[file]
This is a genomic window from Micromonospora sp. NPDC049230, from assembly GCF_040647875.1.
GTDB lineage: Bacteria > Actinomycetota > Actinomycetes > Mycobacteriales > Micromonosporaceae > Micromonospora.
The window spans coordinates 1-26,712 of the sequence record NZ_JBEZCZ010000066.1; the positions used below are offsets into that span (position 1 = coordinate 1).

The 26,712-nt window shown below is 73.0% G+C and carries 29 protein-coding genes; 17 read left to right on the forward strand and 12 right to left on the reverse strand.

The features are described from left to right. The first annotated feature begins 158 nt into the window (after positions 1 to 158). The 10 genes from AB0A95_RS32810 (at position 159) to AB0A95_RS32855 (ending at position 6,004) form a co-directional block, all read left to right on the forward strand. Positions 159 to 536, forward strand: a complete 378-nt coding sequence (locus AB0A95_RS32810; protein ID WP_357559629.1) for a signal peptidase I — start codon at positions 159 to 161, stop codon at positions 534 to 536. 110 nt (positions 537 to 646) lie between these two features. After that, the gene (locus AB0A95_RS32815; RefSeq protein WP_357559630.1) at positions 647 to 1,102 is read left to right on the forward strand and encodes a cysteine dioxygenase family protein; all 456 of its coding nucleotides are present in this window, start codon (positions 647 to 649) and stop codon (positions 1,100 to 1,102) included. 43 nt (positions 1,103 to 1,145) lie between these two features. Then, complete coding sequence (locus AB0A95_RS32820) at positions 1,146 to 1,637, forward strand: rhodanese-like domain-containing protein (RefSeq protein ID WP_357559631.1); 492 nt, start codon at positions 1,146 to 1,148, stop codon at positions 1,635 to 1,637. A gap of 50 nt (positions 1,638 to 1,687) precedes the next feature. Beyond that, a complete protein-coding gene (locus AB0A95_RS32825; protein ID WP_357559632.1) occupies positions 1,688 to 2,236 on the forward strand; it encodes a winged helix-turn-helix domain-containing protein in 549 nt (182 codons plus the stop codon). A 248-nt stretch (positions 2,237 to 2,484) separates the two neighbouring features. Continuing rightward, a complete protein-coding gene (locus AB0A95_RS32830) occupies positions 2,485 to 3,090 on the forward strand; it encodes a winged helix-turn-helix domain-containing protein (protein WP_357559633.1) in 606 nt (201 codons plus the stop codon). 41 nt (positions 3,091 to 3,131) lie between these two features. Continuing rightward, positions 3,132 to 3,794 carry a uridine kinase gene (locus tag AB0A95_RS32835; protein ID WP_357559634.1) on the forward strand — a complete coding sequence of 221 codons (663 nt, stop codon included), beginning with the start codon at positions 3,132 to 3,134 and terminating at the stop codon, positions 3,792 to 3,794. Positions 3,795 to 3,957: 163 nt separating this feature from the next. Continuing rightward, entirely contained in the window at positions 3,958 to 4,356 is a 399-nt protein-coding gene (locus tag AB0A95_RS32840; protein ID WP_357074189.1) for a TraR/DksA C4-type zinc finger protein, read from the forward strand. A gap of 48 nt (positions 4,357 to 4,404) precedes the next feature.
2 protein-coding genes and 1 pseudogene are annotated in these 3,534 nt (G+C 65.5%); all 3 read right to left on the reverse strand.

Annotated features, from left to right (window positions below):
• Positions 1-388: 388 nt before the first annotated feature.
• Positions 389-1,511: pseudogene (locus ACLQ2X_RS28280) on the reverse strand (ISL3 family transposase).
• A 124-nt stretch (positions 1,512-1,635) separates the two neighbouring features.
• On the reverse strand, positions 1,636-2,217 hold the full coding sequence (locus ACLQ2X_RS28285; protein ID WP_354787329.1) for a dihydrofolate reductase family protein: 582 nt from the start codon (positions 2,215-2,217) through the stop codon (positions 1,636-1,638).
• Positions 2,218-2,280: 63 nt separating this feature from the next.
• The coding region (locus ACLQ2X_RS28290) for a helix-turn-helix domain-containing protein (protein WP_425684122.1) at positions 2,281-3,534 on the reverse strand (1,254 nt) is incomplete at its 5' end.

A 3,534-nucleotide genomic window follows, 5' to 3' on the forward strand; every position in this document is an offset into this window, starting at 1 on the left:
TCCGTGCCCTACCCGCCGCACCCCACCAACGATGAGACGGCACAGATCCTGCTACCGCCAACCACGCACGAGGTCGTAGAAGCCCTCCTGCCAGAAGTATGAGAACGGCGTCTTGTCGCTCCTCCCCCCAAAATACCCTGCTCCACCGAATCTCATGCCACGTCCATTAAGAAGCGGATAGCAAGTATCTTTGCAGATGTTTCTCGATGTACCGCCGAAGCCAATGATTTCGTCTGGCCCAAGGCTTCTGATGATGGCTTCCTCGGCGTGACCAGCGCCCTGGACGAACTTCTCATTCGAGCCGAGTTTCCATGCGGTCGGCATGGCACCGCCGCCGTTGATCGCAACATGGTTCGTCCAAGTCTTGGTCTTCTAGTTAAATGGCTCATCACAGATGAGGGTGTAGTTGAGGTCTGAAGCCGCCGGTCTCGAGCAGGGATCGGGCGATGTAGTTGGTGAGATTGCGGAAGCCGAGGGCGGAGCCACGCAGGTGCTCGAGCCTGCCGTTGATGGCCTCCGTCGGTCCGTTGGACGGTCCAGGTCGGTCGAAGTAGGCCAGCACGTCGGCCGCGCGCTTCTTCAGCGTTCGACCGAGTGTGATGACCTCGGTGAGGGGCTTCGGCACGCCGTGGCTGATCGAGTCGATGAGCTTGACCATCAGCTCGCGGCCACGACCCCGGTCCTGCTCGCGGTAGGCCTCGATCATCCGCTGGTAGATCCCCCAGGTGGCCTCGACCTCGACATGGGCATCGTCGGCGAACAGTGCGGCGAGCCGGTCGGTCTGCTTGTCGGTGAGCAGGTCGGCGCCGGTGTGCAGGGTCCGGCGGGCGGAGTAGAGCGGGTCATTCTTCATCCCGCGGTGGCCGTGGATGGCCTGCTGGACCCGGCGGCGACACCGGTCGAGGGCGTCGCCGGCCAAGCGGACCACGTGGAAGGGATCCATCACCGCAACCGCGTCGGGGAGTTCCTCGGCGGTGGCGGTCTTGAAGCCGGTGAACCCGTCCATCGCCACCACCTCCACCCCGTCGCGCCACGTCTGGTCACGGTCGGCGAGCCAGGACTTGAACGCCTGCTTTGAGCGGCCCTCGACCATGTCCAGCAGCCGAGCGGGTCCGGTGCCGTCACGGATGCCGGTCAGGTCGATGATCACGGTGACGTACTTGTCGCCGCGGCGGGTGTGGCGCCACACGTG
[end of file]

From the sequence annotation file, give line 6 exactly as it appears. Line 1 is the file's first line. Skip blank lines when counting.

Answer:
2 protein-coding genes and 1 pseudogene are annotated in these 3,534 nt (G+C 65.5%); all 3 read right to left on the reverse strand.